"Haggerty was branded 'Taig of the Day' by David Limond during his podcast on 20 September 2012 because she edited a book on the collapse of Rangers Football Club by journalist Phil Mac Giolla Bhain."
This is a classic straw man - a fallacy based on the misrepresentation of an opponent's argument. Limond did indeed use those words to refer to Haggerty, but it is otherwise totally irrelevant to her appearance on BBC2, and as such is just negative spin against the Rangers support. Greenslade continues:
"But the post-interview response from a variety of Rangers' fan groups was anything but calm and coherent. Just one example, a Rangers' forum called FollowFollow.com, was replete with [derogatory] remarks.."
Attempting to fit reality into his pre-established narrative, Greenslade not only takes FollowFollow.com to be a good example of the Rangers support as a whole (another straw man), but he also focuses his efforts in this article almost exclusively on backlash against Haggerty from Rangers fans; in the process he totally ignores both her sectarian background and the social media backlash against Rangers FC and its fans immediately after the HMRC appeal decision.
The attack comes to a head with the following passage, made - and this is a very important point - without reference to even a single source:
"Most of the abuse referred to Haggerty's looks, her Catholic background and also her Irish background."
This (again sourceless) allegation is an attempt to make a crystal clear association between sectarianism and all things Rangers. And while I didn't see the particular thread on FF, it is simply not the case, at least via my own investigation, that "most" of the "abuse" was directed at Haggerty's ethnicity.
From reading multiple forums , what I found was that most of the criticism was directed at her lack of credibility vis-à-vis the subject issue. Greenslade is not only selecting a single forum, but is also selectively picking his examples from that forum (without citing any sources) and then generalising from it – a very blatant fallacy of reasoning. This deliberate generalsation is (despite being based on a fallacy) another paradigmatic flak tactic; one which has been used by Greenslade repeatedly when discussing Rangers Football Club.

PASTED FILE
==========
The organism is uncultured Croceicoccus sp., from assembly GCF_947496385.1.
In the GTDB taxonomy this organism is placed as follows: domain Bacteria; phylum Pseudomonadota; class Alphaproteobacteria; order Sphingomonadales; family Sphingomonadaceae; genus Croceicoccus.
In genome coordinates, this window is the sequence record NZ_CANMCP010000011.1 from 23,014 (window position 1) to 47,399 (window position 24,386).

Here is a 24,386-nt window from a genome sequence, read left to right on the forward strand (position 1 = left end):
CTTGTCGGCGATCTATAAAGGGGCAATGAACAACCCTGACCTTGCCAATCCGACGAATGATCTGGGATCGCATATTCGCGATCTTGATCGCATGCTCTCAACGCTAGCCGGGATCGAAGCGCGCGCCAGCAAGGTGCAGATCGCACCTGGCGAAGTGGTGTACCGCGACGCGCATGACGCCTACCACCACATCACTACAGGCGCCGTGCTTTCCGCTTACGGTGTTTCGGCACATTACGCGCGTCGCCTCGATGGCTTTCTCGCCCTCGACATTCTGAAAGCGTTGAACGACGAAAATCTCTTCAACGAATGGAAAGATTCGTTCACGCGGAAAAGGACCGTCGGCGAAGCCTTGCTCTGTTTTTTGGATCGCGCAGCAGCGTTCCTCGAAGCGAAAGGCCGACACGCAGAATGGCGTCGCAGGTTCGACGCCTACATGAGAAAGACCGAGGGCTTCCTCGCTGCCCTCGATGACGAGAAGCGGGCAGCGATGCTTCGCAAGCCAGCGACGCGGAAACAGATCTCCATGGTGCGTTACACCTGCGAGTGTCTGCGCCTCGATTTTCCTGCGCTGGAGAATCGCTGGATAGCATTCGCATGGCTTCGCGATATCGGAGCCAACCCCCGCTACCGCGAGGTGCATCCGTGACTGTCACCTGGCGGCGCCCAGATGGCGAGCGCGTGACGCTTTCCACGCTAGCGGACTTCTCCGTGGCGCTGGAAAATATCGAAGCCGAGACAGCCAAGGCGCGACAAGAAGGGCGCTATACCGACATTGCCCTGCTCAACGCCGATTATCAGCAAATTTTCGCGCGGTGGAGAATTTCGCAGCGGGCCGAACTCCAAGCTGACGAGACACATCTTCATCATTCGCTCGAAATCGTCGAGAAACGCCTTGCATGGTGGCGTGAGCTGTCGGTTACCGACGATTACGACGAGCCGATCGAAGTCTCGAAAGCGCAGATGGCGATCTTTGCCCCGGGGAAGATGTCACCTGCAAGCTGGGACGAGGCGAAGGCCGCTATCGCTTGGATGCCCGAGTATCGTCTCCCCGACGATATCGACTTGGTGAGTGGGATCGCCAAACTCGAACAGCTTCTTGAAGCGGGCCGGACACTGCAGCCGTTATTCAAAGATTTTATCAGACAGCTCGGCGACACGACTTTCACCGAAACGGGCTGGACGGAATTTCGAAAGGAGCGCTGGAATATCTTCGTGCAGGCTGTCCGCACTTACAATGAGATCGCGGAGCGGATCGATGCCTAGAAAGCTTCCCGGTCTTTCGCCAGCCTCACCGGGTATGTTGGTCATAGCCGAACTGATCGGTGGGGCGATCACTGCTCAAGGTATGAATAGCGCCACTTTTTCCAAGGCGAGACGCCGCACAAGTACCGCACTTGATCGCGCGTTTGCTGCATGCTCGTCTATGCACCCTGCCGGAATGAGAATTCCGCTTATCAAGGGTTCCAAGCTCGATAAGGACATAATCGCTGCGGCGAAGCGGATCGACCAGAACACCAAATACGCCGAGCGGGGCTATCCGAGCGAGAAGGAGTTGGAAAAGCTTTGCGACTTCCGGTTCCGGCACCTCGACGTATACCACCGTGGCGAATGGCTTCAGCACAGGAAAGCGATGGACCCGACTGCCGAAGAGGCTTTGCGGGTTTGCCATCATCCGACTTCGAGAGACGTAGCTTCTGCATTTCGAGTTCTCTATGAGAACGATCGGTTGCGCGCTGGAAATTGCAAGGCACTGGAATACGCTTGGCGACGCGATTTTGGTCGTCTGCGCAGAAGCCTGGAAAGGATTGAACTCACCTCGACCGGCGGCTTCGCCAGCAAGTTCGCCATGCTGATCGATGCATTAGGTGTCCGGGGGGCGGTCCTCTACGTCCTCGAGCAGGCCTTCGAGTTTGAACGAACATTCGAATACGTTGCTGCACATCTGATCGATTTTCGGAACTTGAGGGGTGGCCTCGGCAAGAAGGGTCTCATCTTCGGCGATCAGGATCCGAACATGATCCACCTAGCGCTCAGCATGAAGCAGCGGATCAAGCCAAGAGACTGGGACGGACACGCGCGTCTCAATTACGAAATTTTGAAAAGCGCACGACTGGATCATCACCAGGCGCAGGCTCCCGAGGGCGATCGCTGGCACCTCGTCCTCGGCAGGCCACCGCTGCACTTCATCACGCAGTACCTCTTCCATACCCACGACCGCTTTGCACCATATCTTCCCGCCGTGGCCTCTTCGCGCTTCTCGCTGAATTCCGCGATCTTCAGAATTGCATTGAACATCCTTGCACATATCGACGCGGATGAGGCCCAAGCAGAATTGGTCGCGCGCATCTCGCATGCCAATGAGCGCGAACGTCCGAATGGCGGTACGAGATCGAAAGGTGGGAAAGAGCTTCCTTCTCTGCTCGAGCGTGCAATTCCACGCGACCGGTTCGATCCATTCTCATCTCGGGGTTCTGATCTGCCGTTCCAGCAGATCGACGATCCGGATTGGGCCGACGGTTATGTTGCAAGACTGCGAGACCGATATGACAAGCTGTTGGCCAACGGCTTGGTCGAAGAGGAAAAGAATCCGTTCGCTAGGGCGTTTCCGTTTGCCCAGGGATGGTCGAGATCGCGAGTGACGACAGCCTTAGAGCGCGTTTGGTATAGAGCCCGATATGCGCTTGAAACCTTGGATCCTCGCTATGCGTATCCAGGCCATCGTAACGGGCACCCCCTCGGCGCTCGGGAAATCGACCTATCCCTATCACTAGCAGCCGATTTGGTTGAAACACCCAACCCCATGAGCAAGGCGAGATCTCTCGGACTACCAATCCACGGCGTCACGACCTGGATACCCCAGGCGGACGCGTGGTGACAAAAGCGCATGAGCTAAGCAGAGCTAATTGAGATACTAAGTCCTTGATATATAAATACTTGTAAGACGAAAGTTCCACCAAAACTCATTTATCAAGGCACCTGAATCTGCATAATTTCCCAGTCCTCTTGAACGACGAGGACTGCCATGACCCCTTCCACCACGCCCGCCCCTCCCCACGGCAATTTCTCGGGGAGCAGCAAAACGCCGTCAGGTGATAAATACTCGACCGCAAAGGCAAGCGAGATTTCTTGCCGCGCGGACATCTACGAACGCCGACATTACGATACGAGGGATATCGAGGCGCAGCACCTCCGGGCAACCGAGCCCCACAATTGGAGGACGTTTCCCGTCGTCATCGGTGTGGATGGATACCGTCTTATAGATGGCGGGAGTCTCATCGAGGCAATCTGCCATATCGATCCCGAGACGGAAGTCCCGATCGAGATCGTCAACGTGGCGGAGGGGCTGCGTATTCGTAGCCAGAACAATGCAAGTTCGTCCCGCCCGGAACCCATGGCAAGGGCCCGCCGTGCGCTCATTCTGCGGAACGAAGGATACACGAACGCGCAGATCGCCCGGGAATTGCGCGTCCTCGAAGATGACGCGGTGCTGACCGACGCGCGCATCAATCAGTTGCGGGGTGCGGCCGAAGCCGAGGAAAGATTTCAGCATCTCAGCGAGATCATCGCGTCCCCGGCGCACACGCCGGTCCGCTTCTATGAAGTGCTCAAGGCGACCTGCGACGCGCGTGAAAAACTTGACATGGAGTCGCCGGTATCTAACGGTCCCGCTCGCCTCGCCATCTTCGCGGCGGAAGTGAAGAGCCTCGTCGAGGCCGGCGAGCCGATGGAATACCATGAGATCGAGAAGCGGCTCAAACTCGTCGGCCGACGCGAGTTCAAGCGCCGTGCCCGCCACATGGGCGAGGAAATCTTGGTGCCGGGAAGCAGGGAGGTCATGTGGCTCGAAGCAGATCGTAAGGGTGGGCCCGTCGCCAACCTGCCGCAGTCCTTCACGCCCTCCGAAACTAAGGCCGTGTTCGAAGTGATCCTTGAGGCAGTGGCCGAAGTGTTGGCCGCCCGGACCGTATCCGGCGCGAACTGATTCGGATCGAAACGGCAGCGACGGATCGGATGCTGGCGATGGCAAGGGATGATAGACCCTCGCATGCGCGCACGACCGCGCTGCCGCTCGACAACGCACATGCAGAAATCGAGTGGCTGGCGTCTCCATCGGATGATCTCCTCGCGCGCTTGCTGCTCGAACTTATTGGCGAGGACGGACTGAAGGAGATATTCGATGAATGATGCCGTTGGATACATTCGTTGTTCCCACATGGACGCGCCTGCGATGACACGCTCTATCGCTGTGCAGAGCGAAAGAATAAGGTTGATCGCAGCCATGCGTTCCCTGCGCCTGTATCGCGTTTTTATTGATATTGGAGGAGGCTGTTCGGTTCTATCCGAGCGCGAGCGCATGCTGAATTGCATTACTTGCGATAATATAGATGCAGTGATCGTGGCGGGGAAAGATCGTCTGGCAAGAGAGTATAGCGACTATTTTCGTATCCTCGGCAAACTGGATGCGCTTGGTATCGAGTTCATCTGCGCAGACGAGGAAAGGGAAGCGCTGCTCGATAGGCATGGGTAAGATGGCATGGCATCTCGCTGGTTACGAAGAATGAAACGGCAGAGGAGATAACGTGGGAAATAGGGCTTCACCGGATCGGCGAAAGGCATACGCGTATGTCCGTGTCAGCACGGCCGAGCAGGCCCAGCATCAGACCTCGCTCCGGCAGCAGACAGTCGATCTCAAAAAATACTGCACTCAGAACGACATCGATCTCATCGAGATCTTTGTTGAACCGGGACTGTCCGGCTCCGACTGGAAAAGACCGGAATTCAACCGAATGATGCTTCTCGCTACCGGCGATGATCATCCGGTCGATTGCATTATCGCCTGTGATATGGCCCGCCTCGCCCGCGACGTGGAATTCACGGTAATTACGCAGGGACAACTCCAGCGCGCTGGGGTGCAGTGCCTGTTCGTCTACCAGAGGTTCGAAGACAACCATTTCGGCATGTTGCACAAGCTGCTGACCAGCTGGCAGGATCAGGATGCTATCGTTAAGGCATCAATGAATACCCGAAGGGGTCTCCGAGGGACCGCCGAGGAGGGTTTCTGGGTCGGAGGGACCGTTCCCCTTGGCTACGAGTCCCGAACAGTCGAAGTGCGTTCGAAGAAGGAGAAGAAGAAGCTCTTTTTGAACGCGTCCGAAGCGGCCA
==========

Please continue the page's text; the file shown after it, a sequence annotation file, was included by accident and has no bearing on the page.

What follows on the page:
In sum, it is clear that Greenslade's intention in this article is to spin the situation as one in which an innocent journalist was attacked by a horde of malicious and sectarian Rangers fans. Not only does he completely filter out all inconvenient facts surrounding both the BBC discussion and Haggerty's dubious past, but he engages in an attempt to paint all Rangers fans as sectarian by the use of a vulgar generalisation.
(5) Fear Ideology
The last filter is arguably the most pernicious, at least in the long term. As Rangers fans, we are accustomed to our enemies justifying their hatred by asserting that either the Media or the football authorities (or both) have an agenda to promote the club (and damage other clubs). And while the supposed agendas generally bear little relation to available evidence, they can do great damage regardless of veracity. Why? Because our enemies continually use these ephemeral agendas to stoke the flames of fear and hatred against the club as a "cheap" means of smearing its name - for even a false accusation can, with time and repetition, blacken the name of the accused party.
Let us look at two supposed agendas:
- The "Succulent lamb" Media Culture